Roger Scruton has penned a characteristically brilliant article on the Rotherham madness (“British Police Ignored 1,400 Cases Of Pakistani Muslim Gangs Raping And Abusing Children In Rotherham“). He traces the hyper-political correctness apparent in Rotherham to the Stephen Lawrence case which was a watershed event resulting in the complete victory of the anti-White left in the UK (see Tobias Langdon’s article on the Stephen Lawrence Inquiry).
Fifteen years ago, when these crimes [in Rotherham] were just beginning, the Stephen Lawrence Inquiry into the conduct of the British police was made by Sir William Macpherson a High Court judge. The immediate occasion had been a murder in which the victim was black, the perpetrators white, and the behaviour of the investigating police lax and possibly prejudiced. The report accused the police – not just those involved in the case, but the entire police force of the country – of ‘institutionalised racism’. This piece of sociological newspeak was, at the time, very popular with leftist sociologists. For it made an accusation which could not be refuted by anyone who had the misfortune to be accused of it. …
Police more concerned with political correctness than crime
The result of this has been that police forces lean over backwards to avoid the accusation of racism, while social workers will hesitate to intervene in any case in which they could be accused of discriminating against ethnic minorities. Matters are made worse by the rise of militant Islam, which has added to the old crime of racism the new crime of ‘Islamophobia’. No social worker today will risk being accused of this crime. In Rotherham a social worker would be mad, and a police officer barely less so, to set out to investigate cases of suspected sexual abuse, when the perpetrators are Asian Muslims and the victims ethnically English. …
Unfortunately Political Correctness causes people not merely to disguise their beliefs but to refuse to act on them, to accuse others who confess to them, and in general to go along with policies that have been forced on the British people by minority groups of activists [e.g., Dr. Richard Stone in the Macpherson Inquiry]. The intention of the activists is to disrupt and dismantle the old forms of social order. They believe that our society is not just racist, but far too comfortable, far too unequal, far too bound up with fuddy-duddy old ways that are experienced by people at the bottom of society – the working classes, the immigrants, the homeless, the illegals – as oppressive and demeaning. They enthusiastically propagate the doctrines of political correctness as a way of taking revenge on a social order from which they feel alienated. [my emphasis]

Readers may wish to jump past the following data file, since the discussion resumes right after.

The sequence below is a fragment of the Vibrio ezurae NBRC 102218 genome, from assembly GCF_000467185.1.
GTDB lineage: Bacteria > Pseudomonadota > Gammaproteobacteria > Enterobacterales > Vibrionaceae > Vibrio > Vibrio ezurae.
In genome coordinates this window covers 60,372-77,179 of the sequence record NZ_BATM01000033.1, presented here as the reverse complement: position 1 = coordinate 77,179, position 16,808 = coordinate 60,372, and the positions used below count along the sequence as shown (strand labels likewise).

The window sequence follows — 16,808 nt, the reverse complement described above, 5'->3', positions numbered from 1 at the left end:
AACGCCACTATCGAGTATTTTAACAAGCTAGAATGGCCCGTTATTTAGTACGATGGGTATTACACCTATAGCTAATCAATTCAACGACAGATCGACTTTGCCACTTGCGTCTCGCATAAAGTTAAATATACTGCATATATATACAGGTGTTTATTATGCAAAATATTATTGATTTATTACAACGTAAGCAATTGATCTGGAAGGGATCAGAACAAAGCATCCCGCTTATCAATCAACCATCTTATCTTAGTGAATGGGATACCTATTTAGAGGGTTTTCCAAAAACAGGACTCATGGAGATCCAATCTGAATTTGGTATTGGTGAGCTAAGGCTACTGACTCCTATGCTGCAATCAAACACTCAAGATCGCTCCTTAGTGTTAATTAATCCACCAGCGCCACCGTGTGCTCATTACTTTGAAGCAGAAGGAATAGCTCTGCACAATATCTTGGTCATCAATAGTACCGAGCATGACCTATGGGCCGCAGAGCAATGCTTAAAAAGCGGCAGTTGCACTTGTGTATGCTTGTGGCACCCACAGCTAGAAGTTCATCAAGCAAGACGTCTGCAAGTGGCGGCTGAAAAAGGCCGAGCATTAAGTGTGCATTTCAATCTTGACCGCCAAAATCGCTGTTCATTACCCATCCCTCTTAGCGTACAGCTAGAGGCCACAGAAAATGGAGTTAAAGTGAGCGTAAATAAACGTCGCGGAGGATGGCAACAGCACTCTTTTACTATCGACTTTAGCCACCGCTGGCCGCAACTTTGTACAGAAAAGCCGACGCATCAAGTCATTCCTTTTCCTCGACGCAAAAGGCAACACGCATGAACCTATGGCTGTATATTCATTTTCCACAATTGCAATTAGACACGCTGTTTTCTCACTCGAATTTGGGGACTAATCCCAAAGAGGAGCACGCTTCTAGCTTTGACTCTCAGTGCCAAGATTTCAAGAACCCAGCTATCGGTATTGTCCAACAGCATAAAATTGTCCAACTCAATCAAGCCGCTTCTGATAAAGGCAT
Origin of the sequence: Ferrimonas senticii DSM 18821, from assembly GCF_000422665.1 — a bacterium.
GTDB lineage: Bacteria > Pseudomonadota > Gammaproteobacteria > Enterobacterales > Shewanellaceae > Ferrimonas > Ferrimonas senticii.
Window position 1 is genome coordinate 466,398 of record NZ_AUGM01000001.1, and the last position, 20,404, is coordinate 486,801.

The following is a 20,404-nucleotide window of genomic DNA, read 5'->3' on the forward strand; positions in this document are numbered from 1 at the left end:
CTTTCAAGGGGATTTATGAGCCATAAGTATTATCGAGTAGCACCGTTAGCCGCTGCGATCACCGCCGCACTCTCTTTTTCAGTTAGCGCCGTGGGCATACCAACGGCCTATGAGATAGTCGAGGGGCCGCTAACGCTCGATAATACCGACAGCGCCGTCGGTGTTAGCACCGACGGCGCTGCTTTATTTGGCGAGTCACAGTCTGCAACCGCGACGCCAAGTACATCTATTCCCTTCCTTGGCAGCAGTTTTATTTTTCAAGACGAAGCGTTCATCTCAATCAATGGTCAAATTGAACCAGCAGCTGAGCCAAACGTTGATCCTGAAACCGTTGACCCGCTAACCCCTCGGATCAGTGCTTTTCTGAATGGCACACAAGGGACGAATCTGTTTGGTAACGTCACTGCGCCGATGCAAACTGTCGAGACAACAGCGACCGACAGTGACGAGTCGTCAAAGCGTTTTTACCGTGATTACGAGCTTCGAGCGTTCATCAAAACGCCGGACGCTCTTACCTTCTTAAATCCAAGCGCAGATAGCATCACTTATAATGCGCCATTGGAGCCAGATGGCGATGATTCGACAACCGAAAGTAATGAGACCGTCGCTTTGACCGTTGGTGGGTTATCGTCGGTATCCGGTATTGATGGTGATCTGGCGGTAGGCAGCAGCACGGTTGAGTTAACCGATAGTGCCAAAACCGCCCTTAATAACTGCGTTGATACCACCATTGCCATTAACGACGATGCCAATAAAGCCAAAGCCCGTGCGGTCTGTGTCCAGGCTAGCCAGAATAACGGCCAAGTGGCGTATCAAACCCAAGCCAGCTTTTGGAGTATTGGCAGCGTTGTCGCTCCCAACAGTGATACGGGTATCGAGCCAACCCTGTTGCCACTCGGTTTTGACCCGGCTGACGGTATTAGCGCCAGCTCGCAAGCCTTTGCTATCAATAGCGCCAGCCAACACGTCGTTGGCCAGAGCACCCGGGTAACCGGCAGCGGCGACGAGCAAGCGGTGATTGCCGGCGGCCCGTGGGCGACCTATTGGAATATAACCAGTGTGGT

Ordinary people are so intimidated by this that they repeat the doctrines, like religious mantras which they hope will keep them safe in hostile territory. Hence people in Britain have accepted without resistance the huge transformations that have been inflicted on them over the last thirty years, largely by activists working through the Labour Party. They have accepted immigration policies that have filled our cities with disaffected Muslims, many of whom have now gone to fight against us in Syria and Iraq. They have accepted the growth of Islamic schools in which children are taught to prepare themselves for jihad against the surrounding social order. They have accepted the constant denigration of their country, its institutions and its inherited religion, for the simple reason that these things are theirs and therefore tainted with forbidden loyalties.
And when the truth is expressed at last, nobody is fired, no arrests are made, and the elected Police and Communities Commissioner for Rotherham, although forced to resign from the Labour Party, refuses to resign from his job. After a few weeks all will have been swept under the carpet, and the work of destruction can resume.
As in the U.S. and throughout the West, this is a top-down revolution carried out originally at the highest levels of society (e.g., Judge Macpherson’s court) by hostile elites motivated by hatred of traditional Western societies. Although their rhetoric always promises a Utopian future free of ethnic strife and complete equality for all, it is motivated first and foremost by hatred and desire for revenge against the traditional peoples and cultures of the West. It is, as Scruton phrases it, “a way of taking revenge on a social order from which they feel alienated.”
Here the burden for explaining these transformations has been to document the critical importance (necessary condition) of the rise of Jews as a hostile elite alienated from traditional social orders of the West (here).
A revolution motivated by hatred does not bode well for the peoples who are being displaced and rendered powerless — the indigenous White populations of the West that are the target of this hatred. Rotherham is only a small foreboding of what the future will bring when Whites become a minority in the societies they created and dominated for hundreds, and in the case of Europe, many thousands of years.